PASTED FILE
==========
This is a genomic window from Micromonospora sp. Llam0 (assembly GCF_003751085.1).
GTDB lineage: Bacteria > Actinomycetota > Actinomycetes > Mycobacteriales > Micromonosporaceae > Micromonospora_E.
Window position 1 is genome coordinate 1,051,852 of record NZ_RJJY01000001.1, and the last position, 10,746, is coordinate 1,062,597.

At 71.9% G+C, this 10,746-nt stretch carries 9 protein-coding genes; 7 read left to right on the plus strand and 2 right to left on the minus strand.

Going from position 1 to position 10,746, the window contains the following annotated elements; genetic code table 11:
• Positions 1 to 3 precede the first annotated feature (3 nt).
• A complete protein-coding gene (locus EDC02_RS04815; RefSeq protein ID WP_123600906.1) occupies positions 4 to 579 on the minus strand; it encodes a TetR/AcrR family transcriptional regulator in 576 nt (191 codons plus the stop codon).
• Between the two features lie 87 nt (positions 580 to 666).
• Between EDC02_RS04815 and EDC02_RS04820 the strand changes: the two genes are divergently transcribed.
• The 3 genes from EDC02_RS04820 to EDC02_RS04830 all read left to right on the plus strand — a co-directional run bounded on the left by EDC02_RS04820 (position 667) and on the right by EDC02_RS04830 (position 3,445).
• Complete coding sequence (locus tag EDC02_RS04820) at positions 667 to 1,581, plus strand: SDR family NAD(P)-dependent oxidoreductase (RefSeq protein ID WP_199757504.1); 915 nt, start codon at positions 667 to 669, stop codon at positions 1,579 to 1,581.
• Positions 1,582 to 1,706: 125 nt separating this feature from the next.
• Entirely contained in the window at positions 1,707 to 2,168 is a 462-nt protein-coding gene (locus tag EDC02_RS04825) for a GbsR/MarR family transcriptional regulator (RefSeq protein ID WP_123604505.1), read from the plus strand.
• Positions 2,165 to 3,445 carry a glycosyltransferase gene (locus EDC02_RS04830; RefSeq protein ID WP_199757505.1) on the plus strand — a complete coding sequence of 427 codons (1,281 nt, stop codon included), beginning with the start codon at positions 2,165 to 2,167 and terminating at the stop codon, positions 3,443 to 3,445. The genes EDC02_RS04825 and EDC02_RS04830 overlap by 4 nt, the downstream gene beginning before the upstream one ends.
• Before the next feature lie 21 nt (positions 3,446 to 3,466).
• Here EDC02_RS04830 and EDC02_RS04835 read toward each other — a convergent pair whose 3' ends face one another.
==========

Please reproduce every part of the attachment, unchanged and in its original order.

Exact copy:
This is a genomic window from Micromonospora sp. Llam0 (assembly GCF_003751085.1).
GTDB lineage: Bacteria > Actinomycetota > Actinomycetes > Mycobacteriales > Micromonosporaceae > Micromonospora_E.
Window position 1 is genome coordinate 1,051,852 of record NZ_RJJY01000001.1, and the last position, 10,746, is coordinate 1,062,597.

At 71.9% G+C, this 10,746-nt stretch carries 9 protein-coding genes; 7 read left to right on the plus strand and 2 right to left on the minus strand.

Going from position 1 to position 10,746, the window contains the following annotated elements; genetic code table 11:
• Positions 1 to 3 precede the first annotated feature (3 nt).
• A complete protein-coding gene (locus EDC02_RS04815; RefSeq protein ID WP_123600906.1) occupies positions 4 to 579 on the minus strand; it encodes a TetR/AcrR family transcriptional regulator in 576 nt (191 codons plus the stop codon).
• Between the two features lie 87 nt (positions 580 to 666).
• Between EDC02_RS04815 and EDC02_RS04820 the strand changes: the two genes are divergently transcribed.
• The 3 genes from EDC02_RS04820 to EDC02_RS04830 all read left to right on the plus strand — a co-directional run bounded on the left by EDC02_RS04820 (position 667) and on the right by EDC02_RS04830 (position 3,445).
• Complete coding sequence (locus tag EDC02_RS04820) at positions 667 to 1,581, plus strand: SDR family NAD(P)-dependent oxidoreductase (RefSeq protein ID WP_199757504.1); 915 nt, start codon at positions 667 to 669, stop codon at positions 1,579 to 1,581.
• Positions 1,582 to 1,706: 125 nt separating this feature from the next.
• Entirely contained in the window at positions 1,707 to 2,168 is a 462-nt protein-coding gene (locus tag EDC02_RS04825) for a GbsR/MarR family transcriptional regulator (RefSeq protein ID WP_123604505.1), read from the plus strand.
• Positions 2,165 to 3,445 carry a glycosyltransferase gene (locus EDC02_RS04830; RefSeq protein ID WP_199757505.1) on the plus strand — a complete coding sequence of 427 codons (1,281 nt, stop codon included), beginning with the start codon at positions 2,165 to 2,167 and terminating at the stop codon, positions 3,443 to 3,445. The genes EDC02_RS04825 and EDC02_RS04830 overlap by 4 nt, the downstream gene beginning before the upstream one ends.
• Before the next feature lie 21 nt (positions 3,446 to 3,466).
• Here EDC02_RS04830 and EDC02_RS04835 read toward each other — a convergent pair whose 3' ends face one another.